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USA TODAY

Jon Lester's hot streak comes to an end at Nationals

Jon Lester was on a heck of a run since coming off the IL in late April, but it came to a screeching halt on Saturday.

Lester had by far his worst start of the season at the Nationals in a 5-2 Cubs loss. He labored through his start, giving up five runs in 4 1/3 innings.

Lester gave up 10 hits, which matches the most he has given up since joining the Cubs. He gave up a fair number of hits in his last two starts, but was able to avoid trouble on the scoreboard. Lester gave up nine hits in 6 2/3 innings against the Brewers last time out, but only gave up an unearned run. On May 7, Lester gave up eight hits to the Marlins, but only allowed two unearned runs in six innings of work.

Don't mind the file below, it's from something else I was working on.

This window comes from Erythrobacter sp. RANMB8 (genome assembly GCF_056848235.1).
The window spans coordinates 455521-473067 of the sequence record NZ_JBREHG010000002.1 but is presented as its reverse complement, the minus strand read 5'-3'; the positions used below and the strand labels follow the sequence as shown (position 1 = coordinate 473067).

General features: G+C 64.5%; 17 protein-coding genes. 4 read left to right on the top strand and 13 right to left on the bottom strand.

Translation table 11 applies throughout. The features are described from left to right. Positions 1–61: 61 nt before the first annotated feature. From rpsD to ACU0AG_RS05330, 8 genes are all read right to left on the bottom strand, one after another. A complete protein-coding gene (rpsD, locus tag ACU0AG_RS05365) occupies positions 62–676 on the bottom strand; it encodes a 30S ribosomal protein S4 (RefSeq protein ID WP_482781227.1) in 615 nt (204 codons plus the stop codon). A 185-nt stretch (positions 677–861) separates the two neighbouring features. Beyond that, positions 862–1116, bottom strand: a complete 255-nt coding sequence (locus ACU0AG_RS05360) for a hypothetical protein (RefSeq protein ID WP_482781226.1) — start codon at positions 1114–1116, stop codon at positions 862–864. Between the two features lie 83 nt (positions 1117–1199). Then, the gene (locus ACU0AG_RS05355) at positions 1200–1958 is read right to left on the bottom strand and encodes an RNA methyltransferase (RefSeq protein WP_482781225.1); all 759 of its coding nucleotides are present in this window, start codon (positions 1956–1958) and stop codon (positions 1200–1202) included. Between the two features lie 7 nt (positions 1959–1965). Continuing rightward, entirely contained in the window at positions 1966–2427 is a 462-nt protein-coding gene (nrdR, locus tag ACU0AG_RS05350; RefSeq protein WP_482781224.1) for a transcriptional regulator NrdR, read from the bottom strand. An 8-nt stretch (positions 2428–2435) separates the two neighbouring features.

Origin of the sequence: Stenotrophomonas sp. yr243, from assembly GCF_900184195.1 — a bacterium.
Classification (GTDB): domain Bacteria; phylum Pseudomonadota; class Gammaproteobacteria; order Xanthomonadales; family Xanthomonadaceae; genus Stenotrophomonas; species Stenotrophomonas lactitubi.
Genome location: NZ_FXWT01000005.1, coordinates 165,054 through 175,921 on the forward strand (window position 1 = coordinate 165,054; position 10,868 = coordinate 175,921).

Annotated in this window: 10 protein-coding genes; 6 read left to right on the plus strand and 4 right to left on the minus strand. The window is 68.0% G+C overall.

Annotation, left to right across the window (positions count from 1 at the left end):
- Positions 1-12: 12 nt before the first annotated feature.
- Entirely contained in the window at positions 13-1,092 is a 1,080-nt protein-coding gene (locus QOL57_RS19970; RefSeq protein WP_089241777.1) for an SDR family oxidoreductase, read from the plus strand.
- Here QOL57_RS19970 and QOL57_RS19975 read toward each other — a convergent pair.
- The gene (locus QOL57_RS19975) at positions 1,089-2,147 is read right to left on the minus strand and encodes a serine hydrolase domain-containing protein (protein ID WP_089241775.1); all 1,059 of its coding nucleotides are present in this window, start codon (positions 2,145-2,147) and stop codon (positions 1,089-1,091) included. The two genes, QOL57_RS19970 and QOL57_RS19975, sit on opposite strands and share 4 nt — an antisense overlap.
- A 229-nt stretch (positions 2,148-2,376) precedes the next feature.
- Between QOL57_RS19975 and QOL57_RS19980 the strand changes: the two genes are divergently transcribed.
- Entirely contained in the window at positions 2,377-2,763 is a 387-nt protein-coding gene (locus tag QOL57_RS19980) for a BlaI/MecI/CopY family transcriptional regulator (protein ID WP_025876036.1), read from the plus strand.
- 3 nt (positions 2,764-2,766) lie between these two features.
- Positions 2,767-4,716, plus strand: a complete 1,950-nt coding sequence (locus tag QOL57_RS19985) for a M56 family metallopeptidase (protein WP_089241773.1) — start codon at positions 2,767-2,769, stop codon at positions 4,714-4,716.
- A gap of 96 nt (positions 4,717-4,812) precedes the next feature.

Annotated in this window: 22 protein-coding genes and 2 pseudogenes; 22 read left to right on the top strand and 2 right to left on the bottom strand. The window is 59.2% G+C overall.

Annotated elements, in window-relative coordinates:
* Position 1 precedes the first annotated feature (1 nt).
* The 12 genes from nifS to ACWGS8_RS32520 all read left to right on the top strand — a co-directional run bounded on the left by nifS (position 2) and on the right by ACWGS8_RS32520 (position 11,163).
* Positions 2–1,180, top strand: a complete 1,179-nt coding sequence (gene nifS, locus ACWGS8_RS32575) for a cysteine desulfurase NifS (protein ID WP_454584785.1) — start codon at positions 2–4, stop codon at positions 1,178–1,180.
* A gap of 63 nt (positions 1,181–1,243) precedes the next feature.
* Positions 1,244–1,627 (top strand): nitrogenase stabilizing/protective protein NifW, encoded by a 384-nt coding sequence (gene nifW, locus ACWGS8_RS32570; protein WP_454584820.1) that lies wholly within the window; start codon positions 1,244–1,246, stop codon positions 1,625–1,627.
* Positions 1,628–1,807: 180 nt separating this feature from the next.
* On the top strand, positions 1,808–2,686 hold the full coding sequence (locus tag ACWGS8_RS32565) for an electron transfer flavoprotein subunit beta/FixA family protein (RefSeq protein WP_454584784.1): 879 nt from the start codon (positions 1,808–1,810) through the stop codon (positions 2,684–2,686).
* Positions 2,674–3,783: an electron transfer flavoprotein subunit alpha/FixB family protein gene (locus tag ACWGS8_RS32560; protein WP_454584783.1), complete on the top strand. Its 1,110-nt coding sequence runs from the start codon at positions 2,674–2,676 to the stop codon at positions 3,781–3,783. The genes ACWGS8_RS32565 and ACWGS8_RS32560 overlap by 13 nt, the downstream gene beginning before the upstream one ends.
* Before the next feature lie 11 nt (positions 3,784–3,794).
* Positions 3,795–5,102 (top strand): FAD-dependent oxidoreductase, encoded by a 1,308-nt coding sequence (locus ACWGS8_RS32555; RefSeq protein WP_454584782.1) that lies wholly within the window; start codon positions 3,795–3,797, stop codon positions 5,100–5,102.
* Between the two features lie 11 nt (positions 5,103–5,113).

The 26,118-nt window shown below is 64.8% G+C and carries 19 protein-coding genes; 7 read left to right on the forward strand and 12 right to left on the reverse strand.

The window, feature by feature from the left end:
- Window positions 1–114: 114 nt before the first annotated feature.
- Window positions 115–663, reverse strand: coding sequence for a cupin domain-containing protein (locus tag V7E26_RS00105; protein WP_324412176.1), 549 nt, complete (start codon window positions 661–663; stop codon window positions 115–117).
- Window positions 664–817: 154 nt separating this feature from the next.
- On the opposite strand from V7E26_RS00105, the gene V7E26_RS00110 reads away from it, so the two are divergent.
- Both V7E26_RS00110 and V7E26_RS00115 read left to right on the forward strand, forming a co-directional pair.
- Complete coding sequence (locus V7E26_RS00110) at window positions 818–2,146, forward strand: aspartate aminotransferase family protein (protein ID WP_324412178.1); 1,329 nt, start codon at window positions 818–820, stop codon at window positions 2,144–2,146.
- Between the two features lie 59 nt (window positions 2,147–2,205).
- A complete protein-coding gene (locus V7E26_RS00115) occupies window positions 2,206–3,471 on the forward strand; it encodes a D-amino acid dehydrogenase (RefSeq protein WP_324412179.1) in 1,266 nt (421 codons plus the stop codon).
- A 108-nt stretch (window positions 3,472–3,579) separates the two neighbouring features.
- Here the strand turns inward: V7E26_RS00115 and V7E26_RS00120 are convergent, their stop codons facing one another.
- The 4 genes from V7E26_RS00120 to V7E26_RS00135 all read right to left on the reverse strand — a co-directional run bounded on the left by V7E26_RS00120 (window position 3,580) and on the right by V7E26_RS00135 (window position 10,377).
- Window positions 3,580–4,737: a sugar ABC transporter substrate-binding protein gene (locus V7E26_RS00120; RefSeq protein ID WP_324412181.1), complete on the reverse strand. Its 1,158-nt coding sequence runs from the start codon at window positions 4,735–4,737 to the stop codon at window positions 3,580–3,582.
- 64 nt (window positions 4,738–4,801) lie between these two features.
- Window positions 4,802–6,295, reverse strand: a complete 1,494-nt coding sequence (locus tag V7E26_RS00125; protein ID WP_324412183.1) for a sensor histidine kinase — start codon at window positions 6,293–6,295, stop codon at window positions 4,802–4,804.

This time, Lester couldn’t stay out of trouble. Brian Dozier got the Nats on the board with a solo shot in the second and then the wheels came off in the third.

To open the third inning Lester gave up six straight hits. The Nats got three runs that inning and then added another in the fifth, when Lester departed the game.

Since Lester came off the IL on April 25, he had allowed just one earned run (four runs in total) in 24 2/3 innings. During that stretch, he had 25 strikeouts against just two walks. His ERA fell to 1.16, which would have led all of baseball if he had enough innings to qualify. It’s at 2.09 after Saturday’s loss.